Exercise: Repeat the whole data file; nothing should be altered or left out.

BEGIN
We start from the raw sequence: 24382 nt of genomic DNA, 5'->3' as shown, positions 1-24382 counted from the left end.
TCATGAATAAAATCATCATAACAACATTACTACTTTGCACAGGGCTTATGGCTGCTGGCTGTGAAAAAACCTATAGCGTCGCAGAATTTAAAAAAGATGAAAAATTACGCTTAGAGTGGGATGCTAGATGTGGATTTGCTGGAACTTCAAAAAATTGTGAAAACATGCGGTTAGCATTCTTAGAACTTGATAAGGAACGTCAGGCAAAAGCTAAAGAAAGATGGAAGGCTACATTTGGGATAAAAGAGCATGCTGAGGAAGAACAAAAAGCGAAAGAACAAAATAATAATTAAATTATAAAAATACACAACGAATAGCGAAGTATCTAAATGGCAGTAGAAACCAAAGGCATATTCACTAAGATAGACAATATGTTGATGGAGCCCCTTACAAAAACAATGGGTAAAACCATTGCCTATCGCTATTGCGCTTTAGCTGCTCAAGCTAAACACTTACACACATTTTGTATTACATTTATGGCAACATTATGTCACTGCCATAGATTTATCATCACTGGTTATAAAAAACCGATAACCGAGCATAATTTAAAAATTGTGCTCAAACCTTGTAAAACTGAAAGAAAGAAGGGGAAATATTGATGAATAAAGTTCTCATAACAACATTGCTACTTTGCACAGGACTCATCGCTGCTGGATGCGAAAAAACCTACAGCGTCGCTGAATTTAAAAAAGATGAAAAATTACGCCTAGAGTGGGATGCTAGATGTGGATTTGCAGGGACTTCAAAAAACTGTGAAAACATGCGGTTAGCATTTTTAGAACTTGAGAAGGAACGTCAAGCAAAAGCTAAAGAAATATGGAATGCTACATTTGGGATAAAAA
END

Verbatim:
We start from the raw sequence: 24382 nt of genomic DNA, 5'->3' as shown, positions 1-24382 counted from the left end.
TCATGAATAAAATCATCATAACAACATTACTACTTTGCACAGGGCTTATGGCTGCTGGCTGTGAAAAAACCTATAGCGTCGCAGAATTTAAAAAAGATGAAAAATTACGCTTAGAGTGGGATGCTAGATGTGGATTTGCTGGAACTTCAAAAAATTGTGAAAACATGCGGTTAGCATTCTTAGAACTTGATAAGGAACGTCAGGCAAAAGCTAAAGAAAGATGGAAGGCTACATTTGGGATAAAAGAGCATGCTGAGGAAGAACAAAAAGCGAAAGAACAAAATAATAATTAAATTATAAAAATACACAACGAATAGCGAAGTATCTAAATGGCAGTAGAAACCAAAGGCATATTCACTAAGATAGACAATATGTTGATGGAGCCCCTTACAAAAACAATGGGTAAAACCATTGCCTATCGCTATTGCGCTTTAGCTGCTCAAGCTAAACACTTACACACATTTTGTATTACATTTATGGCAACATTATGTCACTGCCATAGATTTATCATCACTGGTTATAAAAAACCGATAACCGAGCATAATTTAAAAATTGTGCTCAAACCTTGTAAAACTGAAAGAAAGAAGGGGAAATATTGATGAATAAAGTTCTCATAACAACATTGCTACTTTGCACAGGACTCATCGCTGCTGGATGCGAAAAAACCTACAGCGTCGCTGAATTTAAAAAAGATGAAAAATTACGCCTAGAGTGGGATGCTAGATGTGGATTTGCAGGGACTTCAAAAAACTGTGAAAACATGCGGTTAGCATTTTTAGAACTTGAGAAGGAACGTCAAGCAAAAGCTAAAGAAATATGGAATGCTACATTTGGGATAAAAA